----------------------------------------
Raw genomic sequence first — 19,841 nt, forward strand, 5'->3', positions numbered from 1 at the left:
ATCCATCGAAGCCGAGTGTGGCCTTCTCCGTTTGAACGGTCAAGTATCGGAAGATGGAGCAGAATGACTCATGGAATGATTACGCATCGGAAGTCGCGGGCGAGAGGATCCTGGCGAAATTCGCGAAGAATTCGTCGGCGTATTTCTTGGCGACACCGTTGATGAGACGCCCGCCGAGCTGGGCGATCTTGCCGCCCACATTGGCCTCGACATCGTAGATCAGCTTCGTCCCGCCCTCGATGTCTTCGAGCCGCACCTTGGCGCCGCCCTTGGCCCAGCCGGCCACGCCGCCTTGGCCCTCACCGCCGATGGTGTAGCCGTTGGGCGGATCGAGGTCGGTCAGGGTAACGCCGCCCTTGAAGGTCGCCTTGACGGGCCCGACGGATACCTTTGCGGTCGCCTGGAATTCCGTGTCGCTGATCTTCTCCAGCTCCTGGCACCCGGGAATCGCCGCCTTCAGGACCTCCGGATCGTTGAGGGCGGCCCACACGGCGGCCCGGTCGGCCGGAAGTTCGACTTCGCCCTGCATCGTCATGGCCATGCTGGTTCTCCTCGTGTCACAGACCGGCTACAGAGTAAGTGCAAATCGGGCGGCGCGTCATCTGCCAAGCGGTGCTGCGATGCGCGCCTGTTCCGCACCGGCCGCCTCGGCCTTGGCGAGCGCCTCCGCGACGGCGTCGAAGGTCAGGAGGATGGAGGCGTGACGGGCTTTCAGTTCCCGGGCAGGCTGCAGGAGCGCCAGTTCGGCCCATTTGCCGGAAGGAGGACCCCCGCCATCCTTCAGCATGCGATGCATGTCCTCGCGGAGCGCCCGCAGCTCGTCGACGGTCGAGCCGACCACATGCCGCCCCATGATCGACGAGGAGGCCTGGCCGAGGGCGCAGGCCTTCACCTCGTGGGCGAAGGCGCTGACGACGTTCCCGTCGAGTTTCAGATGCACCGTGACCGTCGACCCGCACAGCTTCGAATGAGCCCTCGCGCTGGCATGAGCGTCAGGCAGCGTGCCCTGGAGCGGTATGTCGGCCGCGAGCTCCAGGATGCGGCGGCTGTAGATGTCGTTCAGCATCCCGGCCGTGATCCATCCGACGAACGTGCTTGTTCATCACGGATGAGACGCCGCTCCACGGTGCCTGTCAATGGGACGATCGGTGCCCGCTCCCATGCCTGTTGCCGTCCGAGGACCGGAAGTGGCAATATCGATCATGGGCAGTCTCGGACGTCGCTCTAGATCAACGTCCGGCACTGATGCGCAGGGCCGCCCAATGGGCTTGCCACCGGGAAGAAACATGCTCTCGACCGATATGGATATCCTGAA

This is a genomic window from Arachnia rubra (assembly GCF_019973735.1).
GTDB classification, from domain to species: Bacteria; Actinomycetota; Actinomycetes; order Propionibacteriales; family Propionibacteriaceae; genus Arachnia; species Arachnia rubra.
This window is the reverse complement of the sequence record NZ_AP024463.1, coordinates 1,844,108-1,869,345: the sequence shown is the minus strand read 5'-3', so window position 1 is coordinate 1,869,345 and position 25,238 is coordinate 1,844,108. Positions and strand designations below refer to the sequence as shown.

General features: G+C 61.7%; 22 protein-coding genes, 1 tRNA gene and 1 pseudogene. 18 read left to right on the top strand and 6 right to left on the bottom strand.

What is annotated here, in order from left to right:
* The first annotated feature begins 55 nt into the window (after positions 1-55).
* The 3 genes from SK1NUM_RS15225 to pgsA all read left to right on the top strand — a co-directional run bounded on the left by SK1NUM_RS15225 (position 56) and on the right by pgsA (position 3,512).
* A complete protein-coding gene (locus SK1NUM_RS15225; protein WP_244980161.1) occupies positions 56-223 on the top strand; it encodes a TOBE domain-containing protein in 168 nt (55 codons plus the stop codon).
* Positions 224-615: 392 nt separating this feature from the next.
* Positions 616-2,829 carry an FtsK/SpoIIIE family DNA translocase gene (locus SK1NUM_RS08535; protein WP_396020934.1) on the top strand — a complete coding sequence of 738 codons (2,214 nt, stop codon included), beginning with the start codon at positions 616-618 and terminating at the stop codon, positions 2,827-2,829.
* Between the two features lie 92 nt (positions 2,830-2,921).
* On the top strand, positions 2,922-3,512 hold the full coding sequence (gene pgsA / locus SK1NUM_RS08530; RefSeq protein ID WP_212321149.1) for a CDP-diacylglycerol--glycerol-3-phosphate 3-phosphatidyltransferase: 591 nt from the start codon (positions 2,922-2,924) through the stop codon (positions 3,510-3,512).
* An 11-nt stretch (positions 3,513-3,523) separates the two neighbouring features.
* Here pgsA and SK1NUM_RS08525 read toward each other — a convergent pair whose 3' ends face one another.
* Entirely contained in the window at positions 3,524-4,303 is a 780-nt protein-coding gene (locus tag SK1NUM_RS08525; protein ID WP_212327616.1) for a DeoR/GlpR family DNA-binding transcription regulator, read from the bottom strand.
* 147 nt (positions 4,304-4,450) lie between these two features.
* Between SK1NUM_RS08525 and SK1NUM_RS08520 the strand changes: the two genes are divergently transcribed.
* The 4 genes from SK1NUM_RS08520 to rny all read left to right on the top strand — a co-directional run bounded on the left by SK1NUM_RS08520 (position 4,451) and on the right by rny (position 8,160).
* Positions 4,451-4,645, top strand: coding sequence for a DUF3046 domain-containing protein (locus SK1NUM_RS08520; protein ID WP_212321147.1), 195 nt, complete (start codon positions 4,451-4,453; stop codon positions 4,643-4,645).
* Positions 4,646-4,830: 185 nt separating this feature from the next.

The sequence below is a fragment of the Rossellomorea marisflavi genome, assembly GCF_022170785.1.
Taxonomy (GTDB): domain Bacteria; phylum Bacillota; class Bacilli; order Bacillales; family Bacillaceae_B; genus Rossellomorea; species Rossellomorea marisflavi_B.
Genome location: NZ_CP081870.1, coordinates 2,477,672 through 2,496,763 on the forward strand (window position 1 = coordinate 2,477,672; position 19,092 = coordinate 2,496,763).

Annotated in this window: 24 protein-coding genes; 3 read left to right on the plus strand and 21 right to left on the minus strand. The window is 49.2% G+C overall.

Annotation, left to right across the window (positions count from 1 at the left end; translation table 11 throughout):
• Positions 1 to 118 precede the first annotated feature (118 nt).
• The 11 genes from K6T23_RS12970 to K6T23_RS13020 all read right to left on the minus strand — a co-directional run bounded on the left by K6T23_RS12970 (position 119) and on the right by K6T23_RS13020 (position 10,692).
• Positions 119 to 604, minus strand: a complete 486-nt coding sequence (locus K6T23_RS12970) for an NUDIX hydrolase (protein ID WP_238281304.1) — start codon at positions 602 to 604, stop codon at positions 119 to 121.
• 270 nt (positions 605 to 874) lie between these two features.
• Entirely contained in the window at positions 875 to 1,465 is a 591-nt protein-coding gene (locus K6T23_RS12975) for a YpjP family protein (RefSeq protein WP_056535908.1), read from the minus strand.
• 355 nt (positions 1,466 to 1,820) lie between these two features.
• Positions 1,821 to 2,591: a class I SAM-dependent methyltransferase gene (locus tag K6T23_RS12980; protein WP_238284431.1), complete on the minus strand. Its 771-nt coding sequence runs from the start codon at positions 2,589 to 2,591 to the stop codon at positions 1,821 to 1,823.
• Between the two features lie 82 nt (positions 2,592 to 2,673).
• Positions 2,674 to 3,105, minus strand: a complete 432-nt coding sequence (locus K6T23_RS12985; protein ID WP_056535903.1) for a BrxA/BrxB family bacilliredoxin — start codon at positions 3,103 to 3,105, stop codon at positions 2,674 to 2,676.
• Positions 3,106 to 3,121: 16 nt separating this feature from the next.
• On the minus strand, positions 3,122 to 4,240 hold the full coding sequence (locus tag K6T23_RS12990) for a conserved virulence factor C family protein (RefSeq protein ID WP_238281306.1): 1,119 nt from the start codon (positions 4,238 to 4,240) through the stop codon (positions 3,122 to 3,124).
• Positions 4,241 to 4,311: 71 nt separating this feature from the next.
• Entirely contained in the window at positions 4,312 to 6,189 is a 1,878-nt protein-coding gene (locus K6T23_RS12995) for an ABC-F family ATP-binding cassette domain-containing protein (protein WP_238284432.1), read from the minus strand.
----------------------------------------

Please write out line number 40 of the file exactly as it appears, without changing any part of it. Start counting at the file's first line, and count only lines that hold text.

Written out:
• Entirely contained in the window at positions 4,312 to 6,189 is a 1,878-nt protein-coding gene (locus K6T23_RS12995) for an ABC-F family ATP-binding cassette domain-containing protein (protein WP_238284432.1), read from the minus strand.